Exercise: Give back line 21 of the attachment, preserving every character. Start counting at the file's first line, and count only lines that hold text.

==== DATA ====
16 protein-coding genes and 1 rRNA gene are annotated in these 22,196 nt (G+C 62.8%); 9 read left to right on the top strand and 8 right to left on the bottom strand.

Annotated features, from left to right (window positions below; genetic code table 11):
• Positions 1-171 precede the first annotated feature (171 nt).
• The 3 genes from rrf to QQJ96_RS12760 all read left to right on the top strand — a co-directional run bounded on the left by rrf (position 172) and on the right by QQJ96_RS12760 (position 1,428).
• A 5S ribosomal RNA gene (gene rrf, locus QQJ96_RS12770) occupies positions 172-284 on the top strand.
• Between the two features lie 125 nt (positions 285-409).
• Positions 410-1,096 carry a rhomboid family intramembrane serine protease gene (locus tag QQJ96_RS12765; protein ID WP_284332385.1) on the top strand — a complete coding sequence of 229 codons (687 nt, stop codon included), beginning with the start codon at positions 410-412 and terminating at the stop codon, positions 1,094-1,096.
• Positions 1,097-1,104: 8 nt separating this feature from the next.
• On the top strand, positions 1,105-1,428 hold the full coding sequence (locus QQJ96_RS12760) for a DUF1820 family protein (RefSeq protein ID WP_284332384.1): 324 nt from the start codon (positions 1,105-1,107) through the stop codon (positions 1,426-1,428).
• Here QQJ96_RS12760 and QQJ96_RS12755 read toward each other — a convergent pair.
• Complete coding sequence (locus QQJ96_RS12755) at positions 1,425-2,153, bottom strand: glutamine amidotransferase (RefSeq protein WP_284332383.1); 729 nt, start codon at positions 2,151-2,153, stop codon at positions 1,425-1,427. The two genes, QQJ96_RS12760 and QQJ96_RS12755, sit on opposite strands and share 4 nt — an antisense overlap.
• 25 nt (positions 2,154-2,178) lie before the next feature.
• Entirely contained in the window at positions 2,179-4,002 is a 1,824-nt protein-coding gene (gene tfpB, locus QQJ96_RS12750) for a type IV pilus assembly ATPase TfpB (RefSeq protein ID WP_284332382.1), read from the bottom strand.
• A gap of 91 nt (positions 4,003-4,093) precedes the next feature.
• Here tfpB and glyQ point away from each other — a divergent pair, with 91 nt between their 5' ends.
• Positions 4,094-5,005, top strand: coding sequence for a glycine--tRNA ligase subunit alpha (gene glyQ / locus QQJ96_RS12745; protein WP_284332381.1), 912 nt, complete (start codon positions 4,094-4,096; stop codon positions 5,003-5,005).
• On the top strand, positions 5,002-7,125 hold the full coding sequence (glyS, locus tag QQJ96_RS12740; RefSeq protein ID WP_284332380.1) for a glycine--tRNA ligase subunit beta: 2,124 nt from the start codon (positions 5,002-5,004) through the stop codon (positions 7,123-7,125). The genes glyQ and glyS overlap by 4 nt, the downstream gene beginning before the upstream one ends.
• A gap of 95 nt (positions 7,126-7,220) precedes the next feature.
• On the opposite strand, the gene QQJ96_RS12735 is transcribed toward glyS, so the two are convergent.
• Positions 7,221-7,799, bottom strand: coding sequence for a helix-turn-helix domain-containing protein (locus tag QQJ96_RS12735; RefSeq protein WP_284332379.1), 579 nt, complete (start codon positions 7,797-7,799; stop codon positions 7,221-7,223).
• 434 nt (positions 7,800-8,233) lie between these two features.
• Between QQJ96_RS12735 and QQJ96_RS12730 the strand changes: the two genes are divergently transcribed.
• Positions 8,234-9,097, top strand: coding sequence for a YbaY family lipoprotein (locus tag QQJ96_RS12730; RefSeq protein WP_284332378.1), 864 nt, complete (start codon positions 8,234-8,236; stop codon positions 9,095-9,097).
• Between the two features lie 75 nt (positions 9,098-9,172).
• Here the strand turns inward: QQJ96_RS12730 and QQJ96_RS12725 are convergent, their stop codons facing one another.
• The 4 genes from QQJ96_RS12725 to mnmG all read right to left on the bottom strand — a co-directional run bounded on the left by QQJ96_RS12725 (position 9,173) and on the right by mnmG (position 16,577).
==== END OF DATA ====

• 434 nt (positions 7,800-8,233) lie between these two features.